Indigenous women must lead fight against violence, Ontario report says

·3 min read

TORONTO — Indigenous women must be squarely at the forefront of efforts to combat the national tragedy of violence against them, a new Ontario government report asserts.

The province's response to the National Inquiry into Missing and Murdered Indigenous Women and Girls offers a road map for tackling an issue that has inflicted horrors on countless lives for generations.

The "Pathways to Safety" report outlines the province's framework for action aimed at remedying the root causes of violence against Indigenous women and children. Among its principles is the need to tackle anti-Indigenous racism.

In a message accompanying the report, Jill Dunlop, associate minister of children and women's issues, and Indigenous Affairs Minister Greg Rickford said the tragedies of the past cannot be undone but things can and must change.

"We are committing to providing supports to ensure future generations of Indigenous women, children and 2SLGBTQQIA+ (two-spirit, lesbian, gay, bisexual, trans, queer, questioning, intersex and asexual) people can live safely and heal from trauma," the ministers said.

"As the strength, heart and soul of their communities, they deserve nothing less than to live free from violence and fear of harm."

The report lays out six "pathways," including to safety and justice, while ensuring Indigenous women maintain a leadership role in identifying solutions. The document was built on advice from the Indigenous Women's Advisory Council set up last year.

Cora McGuire-Cyrette, co-chairwoman of the council, said in an interview Friday that the new framework was a good starting point for tackling an enormous problem on the ground.

"This is where the heavy lifting really does begin because we need everyone to work toward this," McGuire-Cyrette said from Thunder Bay, Ont. "This is not just an Indigenous issue, this is an everybody issue."

What's most heartening, she said, is how Indigenous women — previously erased from conversations about discrimination and violence against them — were now being heard. Their singular expertise, she said, was now recognized.

"I had never thought 15 years ago that people would be openly talking about violence against Indigenous women, because it was such an unpopular topic," McGuire-Cyrette said. "This is part of breaking that silence."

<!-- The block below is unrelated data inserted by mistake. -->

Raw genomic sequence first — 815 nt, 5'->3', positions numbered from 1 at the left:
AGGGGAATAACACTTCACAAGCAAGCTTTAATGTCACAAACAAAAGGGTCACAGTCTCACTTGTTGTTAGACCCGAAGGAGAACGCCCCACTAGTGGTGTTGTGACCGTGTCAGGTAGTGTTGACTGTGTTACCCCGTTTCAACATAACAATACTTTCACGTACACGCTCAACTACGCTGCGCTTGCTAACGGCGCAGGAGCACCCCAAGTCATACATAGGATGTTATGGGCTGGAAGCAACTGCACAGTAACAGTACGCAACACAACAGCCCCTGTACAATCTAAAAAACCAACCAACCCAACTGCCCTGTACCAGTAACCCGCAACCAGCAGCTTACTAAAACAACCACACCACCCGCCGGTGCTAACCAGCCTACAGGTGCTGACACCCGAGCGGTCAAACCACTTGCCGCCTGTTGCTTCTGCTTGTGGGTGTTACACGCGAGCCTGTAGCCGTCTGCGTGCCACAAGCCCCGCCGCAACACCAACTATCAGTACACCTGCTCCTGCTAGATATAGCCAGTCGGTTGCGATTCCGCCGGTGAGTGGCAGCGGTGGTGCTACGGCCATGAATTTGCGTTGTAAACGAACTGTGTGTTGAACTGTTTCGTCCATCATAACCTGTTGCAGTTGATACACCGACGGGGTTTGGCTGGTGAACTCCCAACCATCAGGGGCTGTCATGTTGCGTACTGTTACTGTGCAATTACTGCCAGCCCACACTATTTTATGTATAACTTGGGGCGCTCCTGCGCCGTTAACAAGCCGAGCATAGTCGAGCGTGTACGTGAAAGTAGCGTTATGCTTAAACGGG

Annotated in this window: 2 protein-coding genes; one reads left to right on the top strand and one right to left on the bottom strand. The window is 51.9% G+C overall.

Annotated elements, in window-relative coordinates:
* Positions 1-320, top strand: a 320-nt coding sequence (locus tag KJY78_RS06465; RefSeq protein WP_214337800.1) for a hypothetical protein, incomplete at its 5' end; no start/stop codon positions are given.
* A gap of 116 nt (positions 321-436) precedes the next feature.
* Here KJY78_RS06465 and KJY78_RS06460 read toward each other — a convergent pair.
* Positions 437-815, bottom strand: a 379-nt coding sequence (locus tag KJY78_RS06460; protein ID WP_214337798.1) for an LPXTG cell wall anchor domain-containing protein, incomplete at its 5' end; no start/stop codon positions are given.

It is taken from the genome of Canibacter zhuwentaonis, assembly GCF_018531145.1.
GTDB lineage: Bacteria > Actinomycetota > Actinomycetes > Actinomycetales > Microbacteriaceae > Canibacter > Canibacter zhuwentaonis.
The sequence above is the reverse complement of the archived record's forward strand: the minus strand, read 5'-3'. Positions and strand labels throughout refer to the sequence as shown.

The national inquiry, which issued its 1,200-page report two years ago, found Indigenous women, girls and gender non-conforming people were victims of intergenerational genocide. Deliberate human and Indigenous rights violations and abuses had resulted in "staggering" rates of violence, it said.

The inquiry made 231 "calls to justice," almost all of which had implications for Ontario.

"Ontario's strategy focuses on transformation, resourcing and structural change with an explicit violence-prevention lens," the province's report states.

Outlined steps include increasing access to safe transportation options for Indigenous communities, and providing social and employment-related supports for urban Indigenous women. Other measures include making poverty reduction a priority and supporting access to affordable and safe housing.

The government also said it recognized Indigenous distrust of the justice system, saying it would focus now on structural change that takes in policing and child welfare.

"We are working to establish locally led Women's Circles and Family and Survivor's Circles to support the roll-out of actions within communities and identify community needs on an ongoing basis," the report concludes.

McGuire-Cyrette said political and community will are key to making the required changes and Indigenous women themselves are at the forefront.

"Regardless of all the violence that we face every single day of our lives, from the day we were born, we're still here leading in a healthy good strong way," she said.

This report by The Canadian Press was first published May 28, 2021.

Colin Perkel, The Canadian Press

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